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Martin University Among 35 Educator Prep Programs Recognized for National Excellence

The Council for the Accreditation of Educator Preparation (CAEP) announced

today that Martin University is one of 35 providers from 22 states, the District of Columbia, and Puerto Rico to receive accreditation for its educator preparation programs. Spring 2022 review by the CAEP Accreditation Council resulted in 35 newly-accredited EPPs, bringing the total to 471 providers approved under the CAEP Accreditation Standards – rigorous, nationally recognized standards that were developed to ensure excellence in educator preparation programs.

“These institutions meet high standards so that their students receive an education that prepares them to succeed in a diverse range of classrooms after they graduate,” said CAEP President Dr. Christopher A. Koch. “Seeking CAEP Accreditation is a significant commitment on the part of an educator preparation provider.” The CAEP Board of Directors updated the educator preparation standards in 2020 as part of its commitment to reviewing the standards at least every seven years. The changes to the CAEP standards reflect the Board’s commitment to equity and diversity and emphasize the importance of technology in preparing future educators.

The Council recognizes CAEP for Higher Education Accreditation. Accreditation is a nongovernmental activity based on peer review that serves the dual functions of assuring quality and promoting improvement. CAEP was created by the consolidation of the National Council for Accreditation of Teacher Education and the Teacher Education Accreditation Council. It is a unified accreditation system intent on raising the performance of all institutions focused on educator preparation. Approximately 650 educator preparation providers participate in the CAEP Accreditation system, including some previously accredited through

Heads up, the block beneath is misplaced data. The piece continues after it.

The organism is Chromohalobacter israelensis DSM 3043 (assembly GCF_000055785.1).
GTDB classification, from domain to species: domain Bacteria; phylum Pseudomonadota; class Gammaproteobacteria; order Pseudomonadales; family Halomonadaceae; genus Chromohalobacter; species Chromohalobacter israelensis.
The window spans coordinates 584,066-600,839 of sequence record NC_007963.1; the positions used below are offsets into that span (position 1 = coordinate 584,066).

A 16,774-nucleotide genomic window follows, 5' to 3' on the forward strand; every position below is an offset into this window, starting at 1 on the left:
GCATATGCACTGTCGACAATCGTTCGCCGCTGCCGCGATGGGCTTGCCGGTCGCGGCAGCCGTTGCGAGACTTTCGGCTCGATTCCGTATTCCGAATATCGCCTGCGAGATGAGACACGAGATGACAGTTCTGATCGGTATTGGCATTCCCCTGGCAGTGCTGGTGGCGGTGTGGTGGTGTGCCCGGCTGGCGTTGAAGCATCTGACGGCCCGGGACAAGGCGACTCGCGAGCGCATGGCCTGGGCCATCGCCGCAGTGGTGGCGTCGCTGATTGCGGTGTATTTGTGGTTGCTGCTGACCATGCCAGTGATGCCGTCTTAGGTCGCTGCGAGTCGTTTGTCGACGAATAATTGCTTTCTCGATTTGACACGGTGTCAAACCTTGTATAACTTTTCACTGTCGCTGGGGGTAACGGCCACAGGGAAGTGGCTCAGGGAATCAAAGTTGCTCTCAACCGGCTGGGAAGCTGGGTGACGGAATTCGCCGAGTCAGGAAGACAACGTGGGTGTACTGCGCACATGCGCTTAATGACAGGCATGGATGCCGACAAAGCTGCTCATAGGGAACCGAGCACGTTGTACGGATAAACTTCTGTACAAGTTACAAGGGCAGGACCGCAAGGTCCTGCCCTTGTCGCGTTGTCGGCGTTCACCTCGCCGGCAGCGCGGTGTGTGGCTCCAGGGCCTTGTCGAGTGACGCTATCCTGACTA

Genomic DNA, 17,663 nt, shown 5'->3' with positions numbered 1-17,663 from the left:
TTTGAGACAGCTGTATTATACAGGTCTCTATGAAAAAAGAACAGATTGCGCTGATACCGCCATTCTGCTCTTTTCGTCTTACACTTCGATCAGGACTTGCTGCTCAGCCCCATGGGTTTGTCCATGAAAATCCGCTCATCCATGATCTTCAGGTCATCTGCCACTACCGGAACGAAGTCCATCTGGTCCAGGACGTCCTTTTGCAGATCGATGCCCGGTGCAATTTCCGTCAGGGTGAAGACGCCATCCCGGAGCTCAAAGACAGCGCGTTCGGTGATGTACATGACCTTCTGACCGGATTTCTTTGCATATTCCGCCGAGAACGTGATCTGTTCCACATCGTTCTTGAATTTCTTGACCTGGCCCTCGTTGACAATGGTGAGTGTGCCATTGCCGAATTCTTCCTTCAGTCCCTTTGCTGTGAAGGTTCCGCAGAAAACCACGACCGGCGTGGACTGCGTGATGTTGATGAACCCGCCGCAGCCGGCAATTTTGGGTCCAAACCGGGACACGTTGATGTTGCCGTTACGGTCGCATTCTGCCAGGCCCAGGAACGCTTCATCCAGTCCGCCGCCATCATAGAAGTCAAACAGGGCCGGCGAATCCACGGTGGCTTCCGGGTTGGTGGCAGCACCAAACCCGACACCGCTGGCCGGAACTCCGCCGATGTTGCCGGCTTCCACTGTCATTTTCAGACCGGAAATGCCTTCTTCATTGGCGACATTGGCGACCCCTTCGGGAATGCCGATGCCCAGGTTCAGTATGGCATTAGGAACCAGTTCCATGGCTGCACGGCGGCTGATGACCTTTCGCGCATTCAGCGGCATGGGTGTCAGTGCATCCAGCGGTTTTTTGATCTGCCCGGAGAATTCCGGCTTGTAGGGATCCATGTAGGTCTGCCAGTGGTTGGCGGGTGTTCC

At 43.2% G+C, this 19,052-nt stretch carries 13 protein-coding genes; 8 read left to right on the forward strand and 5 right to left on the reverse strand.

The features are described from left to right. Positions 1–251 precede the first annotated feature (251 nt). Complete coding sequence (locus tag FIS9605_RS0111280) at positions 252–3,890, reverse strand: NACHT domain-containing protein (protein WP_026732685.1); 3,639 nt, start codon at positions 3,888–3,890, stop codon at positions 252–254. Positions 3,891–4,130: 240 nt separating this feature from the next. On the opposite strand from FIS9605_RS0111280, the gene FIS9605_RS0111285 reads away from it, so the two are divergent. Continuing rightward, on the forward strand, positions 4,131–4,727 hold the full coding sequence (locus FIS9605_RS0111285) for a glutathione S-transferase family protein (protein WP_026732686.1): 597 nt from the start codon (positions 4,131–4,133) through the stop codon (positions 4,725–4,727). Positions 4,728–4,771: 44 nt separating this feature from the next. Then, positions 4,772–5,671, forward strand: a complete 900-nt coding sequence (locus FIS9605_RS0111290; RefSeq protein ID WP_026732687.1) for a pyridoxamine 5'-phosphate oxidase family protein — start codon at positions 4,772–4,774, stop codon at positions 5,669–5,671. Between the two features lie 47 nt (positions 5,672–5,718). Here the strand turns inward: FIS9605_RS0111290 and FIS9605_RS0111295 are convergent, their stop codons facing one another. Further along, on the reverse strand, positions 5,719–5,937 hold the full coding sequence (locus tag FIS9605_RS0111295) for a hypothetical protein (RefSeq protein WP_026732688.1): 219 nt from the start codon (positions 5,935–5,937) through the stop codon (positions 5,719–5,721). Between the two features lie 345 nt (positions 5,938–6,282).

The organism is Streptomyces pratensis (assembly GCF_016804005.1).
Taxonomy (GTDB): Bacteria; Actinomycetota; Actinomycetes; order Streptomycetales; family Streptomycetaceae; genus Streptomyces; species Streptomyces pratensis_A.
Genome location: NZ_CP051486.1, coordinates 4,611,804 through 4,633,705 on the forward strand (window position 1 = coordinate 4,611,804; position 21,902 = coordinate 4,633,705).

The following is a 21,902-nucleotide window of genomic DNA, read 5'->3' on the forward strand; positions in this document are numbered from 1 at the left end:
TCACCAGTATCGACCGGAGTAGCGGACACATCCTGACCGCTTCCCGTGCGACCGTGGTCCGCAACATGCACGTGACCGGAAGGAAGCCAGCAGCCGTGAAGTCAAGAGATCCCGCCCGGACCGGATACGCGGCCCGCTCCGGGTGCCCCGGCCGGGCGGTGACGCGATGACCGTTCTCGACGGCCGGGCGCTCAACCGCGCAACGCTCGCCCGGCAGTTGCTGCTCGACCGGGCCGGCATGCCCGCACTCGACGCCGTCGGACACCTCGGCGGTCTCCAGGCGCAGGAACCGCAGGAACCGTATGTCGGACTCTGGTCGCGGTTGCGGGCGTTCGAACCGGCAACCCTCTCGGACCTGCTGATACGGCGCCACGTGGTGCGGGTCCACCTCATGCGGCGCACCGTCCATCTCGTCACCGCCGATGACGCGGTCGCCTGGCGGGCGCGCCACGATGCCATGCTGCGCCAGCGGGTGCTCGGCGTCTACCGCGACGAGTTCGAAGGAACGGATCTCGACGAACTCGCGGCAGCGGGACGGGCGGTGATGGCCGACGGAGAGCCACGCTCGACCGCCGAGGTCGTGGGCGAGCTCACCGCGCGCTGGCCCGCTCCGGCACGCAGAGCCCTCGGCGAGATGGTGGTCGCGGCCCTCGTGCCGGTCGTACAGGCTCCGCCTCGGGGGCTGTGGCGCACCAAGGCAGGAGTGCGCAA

former standards.

Educator preparation providers seeking accreditation must pass a peer review of the CAEP standards, which are based on two principles:

1. Solid evidence that the provider’s graduates are competent and caring educators.

2. Solid evidence that the provider’s educator staff can create a culture of

evidence and use it to maintain and enhance the quality of the professional programs they offer.

If a program fails to meet one of the standards, it is on probation for two years.

Probation may be lifted in two years if a program provides evidence that it meets the standard.


“Our students and instructors should be very proud of their work. We’ve set a very high bar for our teacher prep program, and CAEP Accreditation validates our hard work,” said Martin University President Sean Huddleston. “Our students and their families are investing in an education program that is designated as nationally accredited for teacher preparation.”

Martin University joins Taylor University as the two universities from Indiana that make up this year’s 35 providers, bringing the number to 471 CAEP-accredited providers from 45 states, the District of Columbia, and Puerto Rico.

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